Five axis robots – the FANUC M410/140 is a special form of the M410/160 robot in that the upper linked arm is eliminated, and a limited amount of J5 axis movement is introduced. This allows the faceplate, where the end of arm tool is mounted, to be tilted slightly as the robot reaches its move limits to keep the faceplate level or parallel with the floor. Even though the robot has a fifth axis, the robot is designed to always have its faceplate parallel to the floor. Elimination of the upper linked arm assembly on the M410/140 reduces its mass and allows it to operate faster than the M410/160.
Six axis robots – are the workhorses of today’s robot products, comprising the majority of robots sold. They offer the greatest flexibility of common robots, but are also more expensive than their counterpart robots having fewer axis.
Capacities range from a few kilograms to 1200+ kilograms. FANUC’s smallest 6 axis robot, the new LR Mate 200iD/4S with 4kg capacity, the R2000 which is an intermediate capacity robot with up to 185kg capacity and FANUC’s most popular in terms of total units sold, and the FANUC M2000, the king of all electric servo driven robots, are shown below;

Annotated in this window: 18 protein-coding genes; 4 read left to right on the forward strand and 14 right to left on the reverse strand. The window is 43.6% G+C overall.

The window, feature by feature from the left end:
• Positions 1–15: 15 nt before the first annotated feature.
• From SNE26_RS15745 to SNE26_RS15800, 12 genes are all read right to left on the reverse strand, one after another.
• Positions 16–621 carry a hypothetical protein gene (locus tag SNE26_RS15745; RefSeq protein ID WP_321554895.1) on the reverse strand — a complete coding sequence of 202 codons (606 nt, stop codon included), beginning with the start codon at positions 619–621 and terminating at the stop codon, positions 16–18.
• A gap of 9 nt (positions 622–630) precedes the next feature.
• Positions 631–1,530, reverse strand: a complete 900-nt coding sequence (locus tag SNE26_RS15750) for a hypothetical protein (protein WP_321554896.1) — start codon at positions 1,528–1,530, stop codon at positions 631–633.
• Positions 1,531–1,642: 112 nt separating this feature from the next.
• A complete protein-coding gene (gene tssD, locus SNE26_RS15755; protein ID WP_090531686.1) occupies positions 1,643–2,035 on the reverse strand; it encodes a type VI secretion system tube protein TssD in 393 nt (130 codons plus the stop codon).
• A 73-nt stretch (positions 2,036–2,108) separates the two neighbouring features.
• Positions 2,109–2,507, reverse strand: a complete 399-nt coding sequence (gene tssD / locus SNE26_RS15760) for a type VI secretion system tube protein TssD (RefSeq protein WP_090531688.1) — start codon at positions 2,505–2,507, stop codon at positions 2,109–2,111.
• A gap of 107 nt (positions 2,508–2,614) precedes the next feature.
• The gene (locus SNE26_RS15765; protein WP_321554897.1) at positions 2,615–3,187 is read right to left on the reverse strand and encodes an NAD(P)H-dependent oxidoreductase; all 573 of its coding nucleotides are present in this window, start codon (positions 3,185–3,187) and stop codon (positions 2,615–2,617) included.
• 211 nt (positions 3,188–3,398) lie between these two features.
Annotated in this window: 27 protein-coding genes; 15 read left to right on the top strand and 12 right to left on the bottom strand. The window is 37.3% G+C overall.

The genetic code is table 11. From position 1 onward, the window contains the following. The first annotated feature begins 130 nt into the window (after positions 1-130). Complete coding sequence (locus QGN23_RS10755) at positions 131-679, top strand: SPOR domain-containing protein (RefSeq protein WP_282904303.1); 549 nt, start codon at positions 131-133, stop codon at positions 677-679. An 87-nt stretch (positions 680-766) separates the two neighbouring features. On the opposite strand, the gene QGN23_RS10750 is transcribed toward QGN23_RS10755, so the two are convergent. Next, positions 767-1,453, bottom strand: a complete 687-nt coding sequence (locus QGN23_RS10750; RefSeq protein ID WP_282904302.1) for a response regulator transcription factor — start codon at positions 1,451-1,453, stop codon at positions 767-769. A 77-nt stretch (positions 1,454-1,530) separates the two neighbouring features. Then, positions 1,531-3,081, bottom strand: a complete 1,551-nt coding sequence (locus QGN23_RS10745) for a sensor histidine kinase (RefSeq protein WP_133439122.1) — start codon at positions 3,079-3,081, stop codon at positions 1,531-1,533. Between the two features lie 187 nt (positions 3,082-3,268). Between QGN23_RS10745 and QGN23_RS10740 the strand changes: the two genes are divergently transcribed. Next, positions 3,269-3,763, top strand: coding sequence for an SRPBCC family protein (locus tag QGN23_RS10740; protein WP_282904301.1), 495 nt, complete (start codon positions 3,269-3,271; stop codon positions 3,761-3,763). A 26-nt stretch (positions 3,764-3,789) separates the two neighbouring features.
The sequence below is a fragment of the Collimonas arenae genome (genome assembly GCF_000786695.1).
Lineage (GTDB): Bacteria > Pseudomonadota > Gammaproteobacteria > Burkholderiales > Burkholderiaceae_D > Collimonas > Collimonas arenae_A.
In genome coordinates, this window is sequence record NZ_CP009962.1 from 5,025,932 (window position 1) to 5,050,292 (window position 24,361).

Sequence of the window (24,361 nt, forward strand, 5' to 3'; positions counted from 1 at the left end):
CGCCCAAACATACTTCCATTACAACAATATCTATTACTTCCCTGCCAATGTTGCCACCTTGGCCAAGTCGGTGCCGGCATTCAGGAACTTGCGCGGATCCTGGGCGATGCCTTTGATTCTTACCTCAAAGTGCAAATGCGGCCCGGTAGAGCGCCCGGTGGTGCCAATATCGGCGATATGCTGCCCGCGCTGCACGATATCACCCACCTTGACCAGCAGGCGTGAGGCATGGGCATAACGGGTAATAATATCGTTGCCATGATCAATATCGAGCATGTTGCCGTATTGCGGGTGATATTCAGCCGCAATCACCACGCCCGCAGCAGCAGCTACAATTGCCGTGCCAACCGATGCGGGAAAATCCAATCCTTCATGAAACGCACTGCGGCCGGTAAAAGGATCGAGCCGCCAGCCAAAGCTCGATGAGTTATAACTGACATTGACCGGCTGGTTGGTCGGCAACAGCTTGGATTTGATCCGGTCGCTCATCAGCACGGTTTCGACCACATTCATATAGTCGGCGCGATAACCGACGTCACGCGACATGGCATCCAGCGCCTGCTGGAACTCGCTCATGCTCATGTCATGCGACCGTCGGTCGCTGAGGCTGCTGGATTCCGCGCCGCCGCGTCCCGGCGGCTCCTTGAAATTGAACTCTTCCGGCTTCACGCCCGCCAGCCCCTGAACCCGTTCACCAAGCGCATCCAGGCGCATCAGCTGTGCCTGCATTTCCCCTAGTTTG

With their six axis, these robots can place an object or end of arm tool at any location in space (x, y, z) within their work envelope, and can orient the tool or object in any orientation (roll, pitch, yaw).
Robots with seven or more axis of motion – Placing any of the above six axis robots on a rail introduces a seventh axis, or degree of freedom. Likewise, a four axis palletizing robot can have a fifth axis of motion added by mounting the robot on a rail. Rail mounted robots are commonly used to load and unload multiple CNC machines with a single robot. MCRI has also used this arrangement to allow a single robot to palletize multiple SKUs, up to 16 at a time in one system.
Auxiliary axis controls – Additional axis of control in a robot cell can be used for servo control of part feeding systems, turntables, end of arm details, and other movable load surfaces inside (or outside) the robot cell that need to be coordinated with the robot.
FANUC provides Auxiliary Axis motor controllers that are tightly integrated with the robot for servo control of additional axis of motion related to robot movement. Highly integrated, high speed auxiliary axis control allows the robot controller to simultaneously coordinate motion of seven or more axis of the robot, rail, end of arm tooling, part feeding devices, and other equipment that needs to have coordinated motion with the robot.
The “Snake” robot – the idea of having an extendable axis along any of the main six axis of a robot would create what has been referred to as a “snake robot” by mainstream robot manufacturers. A more exotic version of a snake robot has been developed in multiple locations of academia. See this link for a fun (but potentially very strategic or even lethal) version of a snake robot developed at Carnegie Melon University.